Past Events and Resources

Continuing Medical Education (CME) series: Healthcare Alternative Dispute Resolution Workshop
Category : Seminars
Date : 24 Jun, 2019
Time : 6:30 pm – 9:30 pm
Venue : Academic Conference Room,11/F, Cheng Yu Tung Tower, Centennial Campus, The University of Hong Kong

**There will be a role play.

Fees: Free

Patients after medical mishaps often go through a period of intense mental and physical trauma. To seek justice, they and their relatives usually make complaints to the Medical or Dental Council, or take the healthcare practitioners to courts. These procedures can be lengthy, stressful or even painful, and the latter can be very costly. Both the complainants and the healthcare practitioners have to face the same problems, and researches have shown that the healthcare practitioners involved may also suffer from symptoms of emotional disturbance. The Medical or Dental Council only looks at the practitioners' professional standards; it does not decide on compensation for damage, whether monetary or non-monetary. On the other hand, litigation as a means of resolving disputes might not offer all the remedies that the claimants want either. Alternate Dispute Resolution (ADR) such as mediation and arbitration can be viable options for dispute resolutions. Both parties may agree on issues to be resolved and select the mediators and the arbitrators who have the expertise in the matters in dispute. Confidentiality is a major advantage for both parties in healthcare disputes. It would be beneficial for both parties if they can reach settlements early through a fair, impartial and independent third party, with confidentiality being maintained. Mediation is also less costly than litigation. It has been practised in Hong Kong and other jurisdictions for a number of years. The passing of the Mediation Ordinance (CAP 620) in 2012 is an important milestone in the development of mediation in Hong Kong. With the enactment of the Apology Ordinance (CAP 631) in 2017, the use of apologies in ADR is safer and it helps with the settlement of disputes, especially in the healthcare settings. Although the use of arbitration in healthcare disputes is less well known, it is feasible to develop a high-quality medical arbitration practice. The Arbitration Ordinance (CAP 609) came into effect in 2011 and has further enhanced Hong Kong as a world-class arbitration hub. There are similarities between mediation and arbitration, and there are also differences between the two with unique features for each of them.

Dr James S.P. Chiu
Dr James Chiu is the founder of JC Professional Dispute Resolution Centre and is a pioneer in mediating medical disputes in Hong Kong. He is the holder of LLB (Hons) London, a full-time mediator, collaborative practitioner, and an assessor of the HK Mediation Accreditation Association Ltd. Dr Chiu is the 1st Adjunct Assistant Professor of CUHK in mediation courses. He is the Vice-chairman of the Regulatory Framework Sub-committee of the Steering Committee on Mediation under DoJ, and an ExCo Member of the HK Mediation Council. Dr Chiu was a Specialist in General Surgery and is an Honorary Clinical Assistant Professor of HKU. Dr Chiu has written many articles and book chapters on mediation, negotiation and apologies. He has chaired and/or spoken in over 80 local and international medico-legal and mediation meetings. Dr Chiu is a member of the International Network for Law & Apology Researchers (INLAR).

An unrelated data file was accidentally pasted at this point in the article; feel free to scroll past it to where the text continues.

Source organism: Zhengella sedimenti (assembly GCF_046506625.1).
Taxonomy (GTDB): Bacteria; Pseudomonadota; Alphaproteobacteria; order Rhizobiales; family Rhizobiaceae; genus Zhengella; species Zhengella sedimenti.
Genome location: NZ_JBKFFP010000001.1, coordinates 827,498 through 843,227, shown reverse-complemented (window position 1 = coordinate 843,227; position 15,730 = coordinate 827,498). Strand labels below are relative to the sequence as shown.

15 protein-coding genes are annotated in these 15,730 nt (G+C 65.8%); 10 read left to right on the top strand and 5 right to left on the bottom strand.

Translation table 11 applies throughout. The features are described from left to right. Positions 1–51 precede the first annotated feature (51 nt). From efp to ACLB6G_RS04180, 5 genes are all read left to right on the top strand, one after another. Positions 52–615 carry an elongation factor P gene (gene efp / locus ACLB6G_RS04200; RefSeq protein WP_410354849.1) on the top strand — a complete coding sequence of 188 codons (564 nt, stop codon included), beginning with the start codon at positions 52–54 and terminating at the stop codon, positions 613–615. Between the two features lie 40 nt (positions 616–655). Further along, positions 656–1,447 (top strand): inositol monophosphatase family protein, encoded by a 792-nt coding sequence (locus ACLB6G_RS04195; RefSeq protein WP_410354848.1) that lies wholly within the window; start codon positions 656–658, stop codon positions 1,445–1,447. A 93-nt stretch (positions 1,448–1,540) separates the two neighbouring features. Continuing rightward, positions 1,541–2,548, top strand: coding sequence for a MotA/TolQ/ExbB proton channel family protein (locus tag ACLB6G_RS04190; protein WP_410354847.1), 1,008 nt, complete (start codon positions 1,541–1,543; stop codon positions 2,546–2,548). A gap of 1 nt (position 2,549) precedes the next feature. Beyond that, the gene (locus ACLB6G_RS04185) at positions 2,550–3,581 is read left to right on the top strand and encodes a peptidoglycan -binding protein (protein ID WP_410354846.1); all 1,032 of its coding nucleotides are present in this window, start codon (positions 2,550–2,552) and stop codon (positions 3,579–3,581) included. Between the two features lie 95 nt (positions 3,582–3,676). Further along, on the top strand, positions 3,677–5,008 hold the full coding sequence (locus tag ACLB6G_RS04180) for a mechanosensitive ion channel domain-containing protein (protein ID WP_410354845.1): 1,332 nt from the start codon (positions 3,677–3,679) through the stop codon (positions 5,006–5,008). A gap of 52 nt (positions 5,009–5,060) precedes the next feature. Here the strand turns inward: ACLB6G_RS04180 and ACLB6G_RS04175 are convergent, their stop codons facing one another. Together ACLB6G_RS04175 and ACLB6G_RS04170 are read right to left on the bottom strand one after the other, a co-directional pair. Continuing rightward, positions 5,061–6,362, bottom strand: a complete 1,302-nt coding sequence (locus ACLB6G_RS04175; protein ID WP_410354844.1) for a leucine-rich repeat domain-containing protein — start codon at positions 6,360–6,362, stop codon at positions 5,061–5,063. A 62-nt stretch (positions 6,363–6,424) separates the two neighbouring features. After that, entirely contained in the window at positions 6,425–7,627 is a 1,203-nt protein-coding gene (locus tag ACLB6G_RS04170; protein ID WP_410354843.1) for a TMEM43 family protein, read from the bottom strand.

Professor Albert Lee
Professor Albert Lee is currently Clinical Professor in Public Health and Primary Care, Founding Director of the Centre for Health Education and Health Promotion, Fellow and Associate Dean of General Education of Wu Yee Sun College at the Chinese University of Hong Kong. Albert obtained Medical Degree (MB BS) from University of London (UCL-Middlesex) in 1984 and Law Degree (LLB) from University of London in 2015 with higher academic degrees and/or professional qualifications in Family Medicine, Public Health, Legal Medicine, Arbitration and Mediation, and Education including higher doctorate degree in Medicine (MD), Fellow of Chartered Institute of Arbitrators (UK), Fellow of American and Australasia Colleges of Legal Medicine, and Accredited Mediator (CEDR).

Dr Kar-wai Tong
Dr Kar-wai Tong has had multi-disciplinary exposure to healthcare, social care, law and education. In the healthcare and social care sectors, he was a management staff for more than 17 years. In the legal aspect, he served the Hong Kong Government to provide executive support for legislative amendments. He holds a degree of Doctor of Juridical Science with a research focus on medico-legal liabilities of practicing cross-border telemedicine. He was called to the Bar of England and Wales and is an enrolled barrister and solicitor (New Zealand) (non-practicing), a legal practitioner (New South Wales) (non-practicing), a member of the Chartered Institute of Arbitrators (UK), and an accredited general mediator (Hong Kong). Turning to his educational involvements, Dr Tong has been teaching at universities on a part-time basis for years. He is the holder of a master’s degree in educational studies and the recipient of a scholarship for a PhD programme in education in the UK, with a study theme of happiness from the perspective of Confucianism. He is also a co-editor/contributor of books, as well as an editor/reviewer of international journals. His research interests include healthcare and social policies, human rights, medico-legal liabilities, legal issues in the context of education, Confucianism, and happiness.

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